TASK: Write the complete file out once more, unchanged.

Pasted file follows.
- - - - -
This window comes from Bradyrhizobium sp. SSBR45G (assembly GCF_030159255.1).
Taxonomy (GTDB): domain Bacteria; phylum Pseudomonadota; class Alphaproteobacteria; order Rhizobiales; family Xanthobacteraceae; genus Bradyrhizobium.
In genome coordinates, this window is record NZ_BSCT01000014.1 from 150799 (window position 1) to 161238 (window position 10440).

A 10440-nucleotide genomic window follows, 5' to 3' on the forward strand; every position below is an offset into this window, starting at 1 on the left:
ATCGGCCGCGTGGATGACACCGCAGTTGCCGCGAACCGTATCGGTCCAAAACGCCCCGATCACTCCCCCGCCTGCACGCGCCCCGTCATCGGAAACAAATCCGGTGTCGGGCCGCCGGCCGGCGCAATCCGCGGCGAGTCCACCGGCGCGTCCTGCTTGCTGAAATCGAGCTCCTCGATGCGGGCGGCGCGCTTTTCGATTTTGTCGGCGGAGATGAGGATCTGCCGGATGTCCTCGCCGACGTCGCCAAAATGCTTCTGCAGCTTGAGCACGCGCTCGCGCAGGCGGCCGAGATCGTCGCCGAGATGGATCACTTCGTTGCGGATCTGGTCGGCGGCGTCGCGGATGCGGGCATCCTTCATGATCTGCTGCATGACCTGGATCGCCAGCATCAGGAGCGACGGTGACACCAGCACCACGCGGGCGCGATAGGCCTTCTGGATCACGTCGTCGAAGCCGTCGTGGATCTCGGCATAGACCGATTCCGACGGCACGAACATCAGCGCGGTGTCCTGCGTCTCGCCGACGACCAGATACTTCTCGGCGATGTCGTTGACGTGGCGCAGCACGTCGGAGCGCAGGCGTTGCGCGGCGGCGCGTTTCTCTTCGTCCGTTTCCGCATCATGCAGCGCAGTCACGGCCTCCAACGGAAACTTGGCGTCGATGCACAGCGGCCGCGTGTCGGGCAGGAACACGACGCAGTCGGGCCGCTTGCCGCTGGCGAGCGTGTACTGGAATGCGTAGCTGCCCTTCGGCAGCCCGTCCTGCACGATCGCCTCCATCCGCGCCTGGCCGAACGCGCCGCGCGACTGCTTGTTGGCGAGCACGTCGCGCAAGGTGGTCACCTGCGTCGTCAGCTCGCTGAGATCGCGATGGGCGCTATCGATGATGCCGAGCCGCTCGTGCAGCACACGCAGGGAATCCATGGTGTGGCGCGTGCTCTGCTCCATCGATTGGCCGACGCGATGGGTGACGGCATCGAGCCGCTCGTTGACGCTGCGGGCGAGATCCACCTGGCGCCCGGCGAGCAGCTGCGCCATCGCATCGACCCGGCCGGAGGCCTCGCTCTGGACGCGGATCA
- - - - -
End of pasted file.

This window comes from Bradyrhizobium sp. SSBR45G (assembly GCF_030159255.1).
Taxonomy (GTDB): domain Bacteria; phylum Pseudomonadota; class Alphaproteobacteria; order Rhizobiales; family Xanthobacteraceae; genus Bradyrhizobium.
In genome coordinates, this window is record NZ_BSCT01000014.1 from 150799 (window position 1) to 161238 (window position 10440).

A 10440-nucleotide genomic window follows, 5' to 3' on the forward strand; every position below is an offset into this window, starting at 1 on the left:
ATCGGCCGCGTGGATGACACCGCAGTTGCCGCGAACCGTATCGGTCCAAAACGCCCCGATCACTCCCCCGCCTGCACGCGCCCCGTCATCGGAAACAAATCCGGTGTCGGGCCGCCGGCCGGCGCAATCCGCGGCGAGTCCACCGGCGCGTCCTGCTTGCTGAAATCGAGCTCCTCGATGCGGGCGGCGCGCTTTTCGATTTTGTCGGCGGAGATGAGGATCTGCCGGATGTCCTCGCCGACGTCGCCAAAATGCTTCTGCAGCTTGAGCACGCGCTCGCGCAGGCGGCCGAGATCGTCGCCGAGATGGATCACTTCGTTGCGGATCTGGTCGGCGGCGTCGCGGATGCGGGCATCCTTCATGATCTGCTGCATGACCTGGATCGCCAGCATCAGGAGCGACGGTGACACCAGCACCACGCGGGCGCGATAGGCCTTCTGGATCACGTCGTCGAAGCCGTCGTGGATCTCGGCATAGACCGATTCCGACGGCACGAACATCAGCGCGGTGTCCTGCGTCTCGCCGACGACCAGATACTTCTCGGCGATGTCGTTGACGTGGCGCAGCACGTCGGAGCGCAGGCGTTGCGCGGCGGCGCGTTTCTCTTCGTCCGTTTCCGCATCATGCAGCGCAGTCACGGCCTCCAACGGAAACTTGGCGTCGATGCACAGCGGCCGCGTGTCGGGCAGGAACACGACGCAGTCGGGCCGCTTGCCGCTGGCGAGCGTGTACTGGAATGCGTAGCTGCCCTTCGGCAGCCCGTCCTGCACGATCGCCTCCATCCGCGCCTGGCCGAACGCGCCGCGCGACTGCTTGTTGGCGAGCACGTCGCGCAAGGTGGTCACCTGCGTCGTCAGCTCGCTGAGATCGCGATGGGCGCTATCGATGATGCCGAGCCGCTCGTGCAGCACACGCAGGGAATCCATGGTGTGGCGCGTGCTCTGCTCCATCGATTGGCCGACGCGATGGGTGACGGCATCGAGCCGCTCGTTGACGCTGCGGGCGAGATCCACCTGGCGCCCGGCGAGCAGCTGCGCCATCGCATCGACCCGGCCGGAGGCCTCGCTCTGGACGCGGATCA